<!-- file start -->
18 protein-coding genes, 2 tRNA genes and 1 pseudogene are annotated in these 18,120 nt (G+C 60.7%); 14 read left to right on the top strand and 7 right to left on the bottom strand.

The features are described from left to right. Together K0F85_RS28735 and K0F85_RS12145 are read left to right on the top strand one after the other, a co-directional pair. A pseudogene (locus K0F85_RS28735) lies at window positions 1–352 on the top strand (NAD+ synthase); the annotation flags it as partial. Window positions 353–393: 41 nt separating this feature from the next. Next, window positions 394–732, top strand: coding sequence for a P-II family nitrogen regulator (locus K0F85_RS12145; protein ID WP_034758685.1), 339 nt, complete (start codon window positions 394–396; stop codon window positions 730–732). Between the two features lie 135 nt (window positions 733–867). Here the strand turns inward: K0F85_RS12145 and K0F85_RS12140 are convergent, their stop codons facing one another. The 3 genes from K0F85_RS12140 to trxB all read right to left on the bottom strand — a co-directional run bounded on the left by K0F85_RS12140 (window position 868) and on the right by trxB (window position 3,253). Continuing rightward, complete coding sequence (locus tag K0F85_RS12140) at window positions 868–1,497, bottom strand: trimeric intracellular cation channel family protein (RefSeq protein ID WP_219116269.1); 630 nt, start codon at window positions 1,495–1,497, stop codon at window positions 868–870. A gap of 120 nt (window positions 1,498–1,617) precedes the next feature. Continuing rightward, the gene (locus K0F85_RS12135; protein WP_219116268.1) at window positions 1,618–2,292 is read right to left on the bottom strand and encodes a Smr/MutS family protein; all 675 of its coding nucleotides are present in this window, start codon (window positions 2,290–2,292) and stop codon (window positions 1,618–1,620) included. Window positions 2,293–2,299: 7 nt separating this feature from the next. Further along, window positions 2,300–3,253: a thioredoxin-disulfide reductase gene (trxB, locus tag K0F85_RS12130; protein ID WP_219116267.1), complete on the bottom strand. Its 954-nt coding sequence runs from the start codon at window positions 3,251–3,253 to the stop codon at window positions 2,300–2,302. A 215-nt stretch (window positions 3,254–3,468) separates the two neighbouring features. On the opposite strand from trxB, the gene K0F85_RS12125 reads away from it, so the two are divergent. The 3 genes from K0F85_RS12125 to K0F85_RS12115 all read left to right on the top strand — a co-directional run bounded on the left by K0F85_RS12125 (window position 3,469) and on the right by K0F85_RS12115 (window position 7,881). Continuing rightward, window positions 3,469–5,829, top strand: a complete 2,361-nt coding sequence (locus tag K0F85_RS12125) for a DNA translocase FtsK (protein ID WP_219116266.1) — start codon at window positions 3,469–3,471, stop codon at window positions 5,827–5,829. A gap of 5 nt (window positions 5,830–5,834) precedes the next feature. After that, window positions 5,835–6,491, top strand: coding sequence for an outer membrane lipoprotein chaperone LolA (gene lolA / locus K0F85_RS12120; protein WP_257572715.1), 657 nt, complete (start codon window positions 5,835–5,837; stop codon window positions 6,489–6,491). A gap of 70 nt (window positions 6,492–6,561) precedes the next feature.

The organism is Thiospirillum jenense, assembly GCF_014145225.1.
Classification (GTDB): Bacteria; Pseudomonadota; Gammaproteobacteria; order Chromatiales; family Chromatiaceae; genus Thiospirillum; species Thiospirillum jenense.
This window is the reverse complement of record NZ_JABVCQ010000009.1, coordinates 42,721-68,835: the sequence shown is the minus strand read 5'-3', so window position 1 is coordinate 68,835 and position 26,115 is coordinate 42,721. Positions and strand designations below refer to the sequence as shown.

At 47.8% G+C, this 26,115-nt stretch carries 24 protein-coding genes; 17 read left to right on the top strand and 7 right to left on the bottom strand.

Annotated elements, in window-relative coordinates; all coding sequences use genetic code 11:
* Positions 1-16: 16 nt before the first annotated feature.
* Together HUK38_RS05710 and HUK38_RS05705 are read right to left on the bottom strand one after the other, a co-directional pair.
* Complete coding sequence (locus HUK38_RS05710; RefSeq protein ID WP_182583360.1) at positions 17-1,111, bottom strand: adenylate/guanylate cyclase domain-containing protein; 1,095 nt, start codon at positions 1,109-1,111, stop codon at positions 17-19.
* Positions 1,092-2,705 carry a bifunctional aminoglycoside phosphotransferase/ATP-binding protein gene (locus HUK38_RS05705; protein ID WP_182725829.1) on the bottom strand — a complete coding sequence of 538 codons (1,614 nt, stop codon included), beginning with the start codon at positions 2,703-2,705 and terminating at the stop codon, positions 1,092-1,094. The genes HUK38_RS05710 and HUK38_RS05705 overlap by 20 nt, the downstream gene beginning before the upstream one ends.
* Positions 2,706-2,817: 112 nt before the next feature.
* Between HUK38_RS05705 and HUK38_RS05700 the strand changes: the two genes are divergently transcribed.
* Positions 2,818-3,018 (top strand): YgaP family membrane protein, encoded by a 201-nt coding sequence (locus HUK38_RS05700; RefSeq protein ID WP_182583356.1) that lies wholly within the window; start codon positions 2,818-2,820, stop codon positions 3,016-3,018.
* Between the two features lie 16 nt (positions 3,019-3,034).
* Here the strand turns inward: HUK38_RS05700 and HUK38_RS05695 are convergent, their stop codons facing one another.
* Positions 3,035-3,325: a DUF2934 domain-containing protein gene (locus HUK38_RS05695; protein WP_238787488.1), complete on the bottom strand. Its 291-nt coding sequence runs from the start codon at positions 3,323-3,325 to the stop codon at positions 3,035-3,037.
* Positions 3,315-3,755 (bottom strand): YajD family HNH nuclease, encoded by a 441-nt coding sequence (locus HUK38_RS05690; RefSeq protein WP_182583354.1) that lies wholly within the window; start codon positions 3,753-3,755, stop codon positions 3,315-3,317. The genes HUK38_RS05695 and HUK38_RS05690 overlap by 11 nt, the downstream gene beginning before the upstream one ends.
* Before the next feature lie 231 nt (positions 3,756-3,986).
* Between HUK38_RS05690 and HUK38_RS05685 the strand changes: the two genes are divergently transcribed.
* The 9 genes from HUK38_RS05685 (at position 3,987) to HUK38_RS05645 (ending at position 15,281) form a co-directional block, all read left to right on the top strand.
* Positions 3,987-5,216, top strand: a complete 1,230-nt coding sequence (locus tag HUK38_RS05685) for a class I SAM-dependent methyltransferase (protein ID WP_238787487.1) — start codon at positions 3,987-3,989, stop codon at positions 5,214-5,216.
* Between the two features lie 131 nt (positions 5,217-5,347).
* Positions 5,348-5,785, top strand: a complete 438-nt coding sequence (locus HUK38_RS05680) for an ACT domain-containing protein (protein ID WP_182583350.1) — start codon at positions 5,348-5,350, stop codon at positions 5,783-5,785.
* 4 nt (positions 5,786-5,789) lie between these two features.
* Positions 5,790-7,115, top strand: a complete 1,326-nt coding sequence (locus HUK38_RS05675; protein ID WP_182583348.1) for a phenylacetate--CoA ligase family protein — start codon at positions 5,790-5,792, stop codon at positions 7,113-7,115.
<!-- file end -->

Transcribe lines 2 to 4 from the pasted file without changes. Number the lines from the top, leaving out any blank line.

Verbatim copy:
The features are described from left to right. Together K0F85_RS28735 and K0F85_RS12145 are read left to right on the top strand one after the other, a co-directional pair. A pseudogene (locus K0F85_RS28735) lies at window positions 1–352 on the top strand (NAD+ synthase); the annotation flags it as partial. Window positions 353–393: 41 nt separating this feature from the next. Next, window positions 394–732, top strand: coding sequence for a P-II family nitrogen regulator (locus K0F85_RS12145; protein ID WP_034758685.1), 339 nt, complete (start codon window positions 394–396; stop codon window positions 730–732). Between the two features lie 135 nt (window positions 733–867). Here the strand turns inward: K0F85_RS12145 and K0F85_RS12140 are convergent, their stop codons facing one another. The 3 genes from K0F85_RS12140 to trxB all read right to left on the bottom strand — a co-directional run bounded on the left by K0F85_RS12140 (window position 868) and on the right by trxB (window position 3,253). Continuing rightward, complete coding sequence (locus tag K0F85_RS12140) at window positions 868–1,497, bottom strand: trimeric intracellular cation channel family protein (RefSeq protein ID WP_219116269.1); 630 nt, start codon at window positions 1,495–1,497, stop codon at window positions 868–870. A gap of 120 nt (window positions 1,498–1,617) precedes the next feature. Continuing rightward, the gene (locus K0F85_RS12135; protein WP_219116268.1) at window positions 1,618–2,292 is read right to left on the bottom strand and encodes a Smr/MutS family protein; all 675 of its coding nucleotides are present in this window, start codon (window positions 2,290–2,292) and stop codon (window positions 1,618–1,620) included. Window positions 2,293–2,299: 7 nt separating this feature from the next. Further along, window positions 2,300–3,253: a thioredoxin-disulfide reductase gene (trxB, locus tag K0F85_RS12130; protein ID WP_219116267.1), complete on the bottom strand. Its 954-nt coding sequence runs from the start codon at window positions 3,251–3,253 to the stop codon at window positions 2,300–2,302. A 215-nt stretch (window positions 3,254–3,468) separates the two neighbouring features. On the opposite strand from trxB, the gene K0F85_RS12125 reads away from it, so the two are divergent. The 3 genes from K0F85_RS12125 to K0F85_RS12115 all read left to right on the top strand — a co-directional run bounded on the left by K0F85_RS12125 (window position 3,469) and on the right by K0F85_RS12115 (window position 7,881). Continuing rightward, window positions 3,469–5,829, top strand: a complete 2,361-nt coding sequence (locus tag K0F85_RS12125) for a DNA translocase FtsK (protein ID WP_219116266.1) — start codon at window positions 3,469–3,471, stop codon at window positions 5,827–5,829. A gap of 5 nt (window positions 5,830–5,834) precedes the next feature. After that, window positions 5,835–6,491, top strand: coding sequence for an outer membrane lipoprotein chaperone LolA (gene lolA / locus K0F85_RS12120; protein WP_257572715.1), 657 nt, complete (start codon window positions 5,835–5,837; stop codon window positions 6,489–6,491). A gap of 70 nt (window positions 6,492–6,561) precedes the next feature.

The organism is Thiospirillum jenense, assembly GCF_014145225.1.
Classification (GTDB): Bacteria; Pseudomonadota; Gammaproteobacteria; order Chromatiales; family Chromatiaceae; genus Thiospirillum; species Thiospirillum jenense.